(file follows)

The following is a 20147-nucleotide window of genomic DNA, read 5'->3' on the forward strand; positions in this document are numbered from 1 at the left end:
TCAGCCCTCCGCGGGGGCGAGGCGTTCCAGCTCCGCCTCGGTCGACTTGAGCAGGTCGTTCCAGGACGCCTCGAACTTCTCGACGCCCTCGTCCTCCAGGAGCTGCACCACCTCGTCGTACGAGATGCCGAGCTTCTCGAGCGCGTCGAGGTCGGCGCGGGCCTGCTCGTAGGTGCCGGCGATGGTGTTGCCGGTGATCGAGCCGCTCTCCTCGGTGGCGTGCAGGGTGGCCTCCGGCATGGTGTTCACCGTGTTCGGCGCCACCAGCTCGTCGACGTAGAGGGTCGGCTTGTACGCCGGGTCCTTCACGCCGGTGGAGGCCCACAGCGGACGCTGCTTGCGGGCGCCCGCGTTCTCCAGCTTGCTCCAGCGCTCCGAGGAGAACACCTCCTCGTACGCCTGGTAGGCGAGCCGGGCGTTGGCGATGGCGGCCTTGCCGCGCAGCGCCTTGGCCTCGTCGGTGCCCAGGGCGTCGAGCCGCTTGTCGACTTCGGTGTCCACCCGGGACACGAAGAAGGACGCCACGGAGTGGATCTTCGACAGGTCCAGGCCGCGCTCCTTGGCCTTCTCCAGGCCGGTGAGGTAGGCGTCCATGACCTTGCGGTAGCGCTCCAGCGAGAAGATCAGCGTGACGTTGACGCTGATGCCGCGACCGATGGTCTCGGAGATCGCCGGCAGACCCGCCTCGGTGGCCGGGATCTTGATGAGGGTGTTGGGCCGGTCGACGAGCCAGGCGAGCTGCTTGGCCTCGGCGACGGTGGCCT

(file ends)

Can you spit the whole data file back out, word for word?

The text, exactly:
The following is a 20147-nucleotide window of genomic DNA, read 5'->3' on the forward strand; positions in this document are numbered from 1 at the left end:
TCAGCCCTCCGCGGGGGCGAGGCGTTCCAGCTCCGCCTCGGTCGACTTGAGCAGGTCGTTCCAGGACGCCTCGAACTTCTCGACGCCCTCGTCCTCCAGGAGCTGCACCACCTCGTCGTACGAGATGCCGAGCTTCTCGAGCGCGTCGAGGTCGGCGCGGGCCTGCTCGTAGGTGCCGGCGATGGTGTTGCCGGTGATCGAGCCGCTCTCCTCGGTGGCGTGCAGGGTGGCCTCCGGCATGGTGTTCACCGTGTTCGGCGCCACCAGCTCGTCGACGTAGAGGGTCGGCTTGTACGCCGGGTCCTTCACGCCGGTGGAGGCCCACAGCGGACGCTGCTTGCGGGCGCCCGCGTTCTCCAGCTTGCTCCAGCGCTCCGAGGAGAACACCTCCTCGTACGCCTGGTAGGCGAGCCGGGCGTTGGCGATGGCGGCCTTGCCGCGCAGCGCCTTGGCCTCGTCGGTGCCCAGGGCGTCGAGCCGCTTGTCGACTTCGGTGTCCACCCGGGACACGAAGAAGGACGCCACGGAGTGGATCTTCGACAGGTCCAGGCCGCGCTCCTTGGCCTTCTCCAGGCCGGTGAGGTAGGCGTCCATGACCTTGCGGTAGCGCTCCAGCGAGAAGATCAGCGTGACGTTGACGCTGATGCCGCGACCGATGGTCTCGGAGATCGCCGGCAGACCCGCCTCGGTGGCCGGGATCTTGATGAGGGTGTTGGGCCGGTCGACGAGCCAGGCGAGCTGCTTGGCCTCGGCGACGGTGGCCT